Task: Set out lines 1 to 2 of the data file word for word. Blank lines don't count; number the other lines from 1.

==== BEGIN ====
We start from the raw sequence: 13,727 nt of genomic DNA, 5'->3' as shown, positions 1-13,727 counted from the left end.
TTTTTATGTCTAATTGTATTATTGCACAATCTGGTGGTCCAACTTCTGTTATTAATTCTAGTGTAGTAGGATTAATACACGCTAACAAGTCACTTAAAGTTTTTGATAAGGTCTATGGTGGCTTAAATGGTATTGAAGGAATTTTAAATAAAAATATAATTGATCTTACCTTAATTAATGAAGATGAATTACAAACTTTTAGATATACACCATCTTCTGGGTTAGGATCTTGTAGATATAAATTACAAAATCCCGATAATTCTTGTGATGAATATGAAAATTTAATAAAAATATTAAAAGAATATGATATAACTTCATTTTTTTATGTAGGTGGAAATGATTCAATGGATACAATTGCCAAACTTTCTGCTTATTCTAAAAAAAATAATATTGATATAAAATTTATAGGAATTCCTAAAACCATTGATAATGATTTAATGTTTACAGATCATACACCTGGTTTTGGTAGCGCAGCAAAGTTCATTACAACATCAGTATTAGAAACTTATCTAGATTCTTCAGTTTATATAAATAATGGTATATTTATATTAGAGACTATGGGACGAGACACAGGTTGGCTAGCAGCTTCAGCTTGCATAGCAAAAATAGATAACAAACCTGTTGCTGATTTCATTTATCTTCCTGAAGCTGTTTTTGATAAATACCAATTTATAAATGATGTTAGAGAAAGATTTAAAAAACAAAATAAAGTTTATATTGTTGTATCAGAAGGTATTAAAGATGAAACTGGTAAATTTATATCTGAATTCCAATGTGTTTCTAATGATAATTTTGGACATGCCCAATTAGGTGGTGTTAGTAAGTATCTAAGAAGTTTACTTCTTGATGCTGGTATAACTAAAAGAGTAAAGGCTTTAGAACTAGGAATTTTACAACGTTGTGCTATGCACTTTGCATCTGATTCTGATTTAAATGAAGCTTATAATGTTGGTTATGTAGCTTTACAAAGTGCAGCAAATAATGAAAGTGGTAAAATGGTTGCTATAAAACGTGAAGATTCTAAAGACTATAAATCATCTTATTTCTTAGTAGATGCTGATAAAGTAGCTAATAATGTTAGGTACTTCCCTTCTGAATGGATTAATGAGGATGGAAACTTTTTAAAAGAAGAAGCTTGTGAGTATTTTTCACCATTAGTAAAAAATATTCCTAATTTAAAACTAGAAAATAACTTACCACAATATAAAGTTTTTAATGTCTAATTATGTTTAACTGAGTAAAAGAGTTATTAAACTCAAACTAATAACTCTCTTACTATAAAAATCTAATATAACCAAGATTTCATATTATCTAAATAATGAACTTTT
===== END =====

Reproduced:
We start from the raw sequence: 13,727 nt of genomic DNA, 5'->3' as shown, positions 1-13,727 counted from the left end.
TTTTTATGTCTAATTGTATTATTGCACAATCTGGTGGTCCAACTTCTGTTATTAATTCTAGTGTAGTAGGATTAATACACGCTAACAAGTCACTTAAAGTTTTTGATAAGGTCTATGGTGGCTTAAATGGTATTGAAGGAATTTTAAATAAAAATATAATTGATCTTACCTTAATTAATGAAGATGAATTACAAACTTTTAGATATACACCATCTTCTGGGTTAGGATCTTGTAGATATAAATTACAAAATCCCGATAATTCTTGTGATGAATATGAAAATTTAATAAAAATATTAAAAGAATATGATATAACTTCATTTTTTTATGTAGGTGGAAATGATTCAATGGATACAATTGCCAAACTTTCTGCTTATTCTAAAAAAAATAATATTGATATAAAATTTATAGGAATTCCTAAAACCATTGATAATGATTTAATGTTTACAGATCATACACCTGGTTTTGGTAGCGCAGCAAAGTTCATTACAACATCAGTATTAGAAACTTATCTAGATTCTTCAGTTTATATAAATAATGGTATATTTATATTAGAGACTATGGGACGAGACACAGGTTGGCTAGCAGCTTCAGCTTGCATAGCAAAAATAGATAACAAACCTGTTGCTGATTTCATTTATCTTCCTGAAGCTGTTTTTGATAAATACCAATTTATAAATGATGTTAGAGAAAGATTTAAAAAACAAAATAAAGTTTATATTGTTGTATCAGAAGGTATTAAAGATGAAACTGGTAAATTTATATCTGAATTCCAATGTGTTTCTAATGATAATTTTGGACATGCCCAATTAGGTGGTGTTAGTAAGTATCTAAGAAGTTTACTTCTTGATGCTGGTATAACTAAAAGAGTAAAGGCTTTAGAACTAGGAATTTTACAACGTTGTGCTATGCACTTTGCATCTGATTCTGATTTAAATGAAGCTTATAATGTTGGTTATGTAGCTTTACAAAGTGCAGCAAATAATGAAAGTGGTAAAATGGTTGCTATAAAACGTGAAGATTCTAAAGACTATAAATCATCTTATTTCTTAGTAGATGCTGATAAAGTAGCTAATAATGTTAGGTACTTCCCTTCTGAATGGATTAATGAGGATGGAAACTTTTTAAAAGAAGAAGCTTGTGAGTATTTTTCACCATTAGTAAAAAATATTCCTAATTTAAAACTAGAAAATAACTTACCACAATATAAAGTTTTTAATGTCTAATTATGTTTAACTGAGTAAAAGAGTTATTAAACTCAAACTAATAACTCTCTTACTATAAAAATCTAATATAACCAAGATTTCATATTATCTAAATAATGAACTTTT